Proposed amendments to the L-1 visa programme include the implementation of a wage floor, and an alteration to the definition of “specialised knowledge” (one of the current eligibility requirements) in order to ensure L-1 visas “are reserved only for truly key personnel”, said a statement.

“Congress created these programmes to complement America’s high-skilled workforce, not replace it,” said Senator Grassley.

“Unfortunately, some companies are trying to exploit the programmes by cutting American workers for cheaper labour.

“We need programmes dedicated to putting American workers first,” he said.

The bill was first introduced in 2007 and is being re-introduced after years of advocating for change from both senators.

The start of January also saw Republican House Representative Darrell Issa from California introduce a separate bill, designed to “close a loophole in the H-1B visa programme”.

Referred to as the ‘Protect and Grow American Jobs Act’, the legislation aims to stop companies from hiring cheaper labour from abroad instead of from the domestic labour market.

The bill proposes an increase of the salary threshold for those on an H-1B visa from $60,000 a year, to $100,000.

It also proposed to eliminate the master’s degree exemption, which, according to Issa’s statement, would cut down on abuse, as many foreign workers have sought low-quality certificates to meet the requirements for an exemption.

“We need programmes dedicated to putting American workers first”

The exemption allows for master’s level applicants who have not won petitions through the degree level exemption to be eligible for visas in the the regular pool of petitions.

The bill “will ensure that our valuable high-skilled immigration spots are used by companies when the positions cannot be filled by the existing workforce,” said Issa.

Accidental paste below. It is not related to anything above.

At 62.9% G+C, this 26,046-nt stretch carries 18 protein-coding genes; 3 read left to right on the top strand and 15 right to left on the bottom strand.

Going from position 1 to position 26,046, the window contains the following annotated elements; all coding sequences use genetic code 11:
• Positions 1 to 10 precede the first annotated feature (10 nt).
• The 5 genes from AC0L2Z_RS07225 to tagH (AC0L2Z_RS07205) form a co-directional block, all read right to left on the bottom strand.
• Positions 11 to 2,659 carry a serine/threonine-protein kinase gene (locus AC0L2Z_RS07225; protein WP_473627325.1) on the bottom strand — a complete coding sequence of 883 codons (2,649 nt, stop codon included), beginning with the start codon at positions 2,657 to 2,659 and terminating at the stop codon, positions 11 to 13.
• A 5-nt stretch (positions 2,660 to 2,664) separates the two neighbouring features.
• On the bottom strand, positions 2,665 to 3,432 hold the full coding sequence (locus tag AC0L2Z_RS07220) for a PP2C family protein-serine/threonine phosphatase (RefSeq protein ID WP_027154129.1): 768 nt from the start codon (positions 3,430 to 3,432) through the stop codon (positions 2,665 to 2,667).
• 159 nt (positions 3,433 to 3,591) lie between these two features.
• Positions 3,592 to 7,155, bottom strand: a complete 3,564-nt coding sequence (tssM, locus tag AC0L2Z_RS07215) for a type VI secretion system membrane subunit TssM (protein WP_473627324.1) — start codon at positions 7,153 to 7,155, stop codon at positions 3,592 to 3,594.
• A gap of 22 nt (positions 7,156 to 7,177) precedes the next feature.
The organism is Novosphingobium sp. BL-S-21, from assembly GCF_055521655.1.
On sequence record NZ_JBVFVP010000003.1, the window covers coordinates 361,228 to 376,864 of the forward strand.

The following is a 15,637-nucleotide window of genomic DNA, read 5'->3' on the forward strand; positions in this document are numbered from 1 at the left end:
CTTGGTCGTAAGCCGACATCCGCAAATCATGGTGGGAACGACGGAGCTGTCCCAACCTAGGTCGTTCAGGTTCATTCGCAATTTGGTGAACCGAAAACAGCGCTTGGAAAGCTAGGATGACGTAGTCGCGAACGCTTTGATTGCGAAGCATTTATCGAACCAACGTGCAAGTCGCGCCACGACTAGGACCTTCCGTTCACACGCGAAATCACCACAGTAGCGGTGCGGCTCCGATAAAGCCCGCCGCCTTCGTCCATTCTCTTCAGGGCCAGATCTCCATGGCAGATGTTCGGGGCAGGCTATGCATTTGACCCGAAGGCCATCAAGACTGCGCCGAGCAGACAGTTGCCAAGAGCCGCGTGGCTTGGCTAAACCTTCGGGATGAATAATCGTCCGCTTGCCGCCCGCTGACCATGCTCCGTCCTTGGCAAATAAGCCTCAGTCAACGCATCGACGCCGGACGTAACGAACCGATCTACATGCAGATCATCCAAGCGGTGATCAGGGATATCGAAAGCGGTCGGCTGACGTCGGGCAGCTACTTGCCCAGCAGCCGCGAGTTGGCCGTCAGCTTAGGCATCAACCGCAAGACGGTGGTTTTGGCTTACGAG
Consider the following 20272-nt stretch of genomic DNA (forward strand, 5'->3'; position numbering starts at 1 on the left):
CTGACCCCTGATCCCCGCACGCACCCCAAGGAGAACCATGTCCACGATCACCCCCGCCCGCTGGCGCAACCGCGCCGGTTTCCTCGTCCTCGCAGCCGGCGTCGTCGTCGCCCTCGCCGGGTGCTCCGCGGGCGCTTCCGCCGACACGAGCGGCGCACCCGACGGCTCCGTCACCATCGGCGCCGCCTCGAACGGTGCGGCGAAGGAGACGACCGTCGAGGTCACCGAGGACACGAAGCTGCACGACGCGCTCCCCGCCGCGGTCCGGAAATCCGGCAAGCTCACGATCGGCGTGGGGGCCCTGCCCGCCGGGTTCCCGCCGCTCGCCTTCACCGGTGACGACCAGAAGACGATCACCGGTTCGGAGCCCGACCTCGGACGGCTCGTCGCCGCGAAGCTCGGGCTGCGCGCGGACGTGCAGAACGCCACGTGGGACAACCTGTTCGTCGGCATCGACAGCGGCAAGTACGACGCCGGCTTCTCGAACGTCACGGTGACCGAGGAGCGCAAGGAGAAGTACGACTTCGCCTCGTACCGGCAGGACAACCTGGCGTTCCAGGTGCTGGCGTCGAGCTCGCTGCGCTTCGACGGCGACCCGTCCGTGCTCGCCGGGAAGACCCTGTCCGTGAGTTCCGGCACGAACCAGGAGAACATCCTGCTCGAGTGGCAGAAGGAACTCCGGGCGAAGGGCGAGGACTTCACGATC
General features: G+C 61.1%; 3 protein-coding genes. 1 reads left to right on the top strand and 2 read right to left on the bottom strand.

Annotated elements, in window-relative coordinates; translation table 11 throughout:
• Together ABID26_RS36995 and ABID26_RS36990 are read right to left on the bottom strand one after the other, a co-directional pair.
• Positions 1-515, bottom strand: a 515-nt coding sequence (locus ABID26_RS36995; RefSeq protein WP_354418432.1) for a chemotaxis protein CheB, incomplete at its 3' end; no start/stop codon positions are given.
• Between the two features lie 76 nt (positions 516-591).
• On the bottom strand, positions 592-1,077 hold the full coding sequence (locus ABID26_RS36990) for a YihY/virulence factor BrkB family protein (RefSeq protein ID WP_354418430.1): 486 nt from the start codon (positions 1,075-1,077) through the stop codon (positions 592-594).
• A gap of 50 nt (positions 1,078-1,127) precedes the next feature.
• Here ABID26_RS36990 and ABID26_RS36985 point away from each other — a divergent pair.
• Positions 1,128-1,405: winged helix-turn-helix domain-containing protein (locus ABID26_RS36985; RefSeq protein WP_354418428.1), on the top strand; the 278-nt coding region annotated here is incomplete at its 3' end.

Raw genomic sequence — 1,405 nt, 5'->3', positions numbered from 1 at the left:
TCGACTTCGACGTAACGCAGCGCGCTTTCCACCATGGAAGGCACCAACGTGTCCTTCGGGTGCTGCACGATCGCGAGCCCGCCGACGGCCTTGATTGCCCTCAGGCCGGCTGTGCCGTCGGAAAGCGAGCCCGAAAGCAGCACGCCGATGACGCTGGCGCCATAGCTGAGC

Stakeholders in California’s tech industry have spoken out against Issa’s reforms. “It favours big companies that are able to pay a lot more,” said Laura Behrens Wu, CEO of San Francisco software startup Shippo, where 10 out of the company’s 51 employees are H-1B visa holders. “We’re not able to pay the salaries that the big companies do,” she told the San Francisco Chronicle.

President Trump has previously expressed his concern over the abuse of the H-1B visa programme.

During the 2016 presidential campaign, he said: “I will end forever the use of the H-1B as a cheap labour programme, and institute an absolute requirement to hire American workers first for every visa and immigration programme. No exceptions.”

He also signalled a shift towards prioritising American workers in his inauguration speech on Friday.

“Every decision on trade, on taxes, on immigration, on foreign affairs will be made to benefit American workers and American families,” he said.

He added: “We will follow two simple rules: buy American and hire American.”

“We will seek friendship and goodwill with the nations of the world, but we do so with the understanding that it is the right of all nations to put their own interests first,” he said.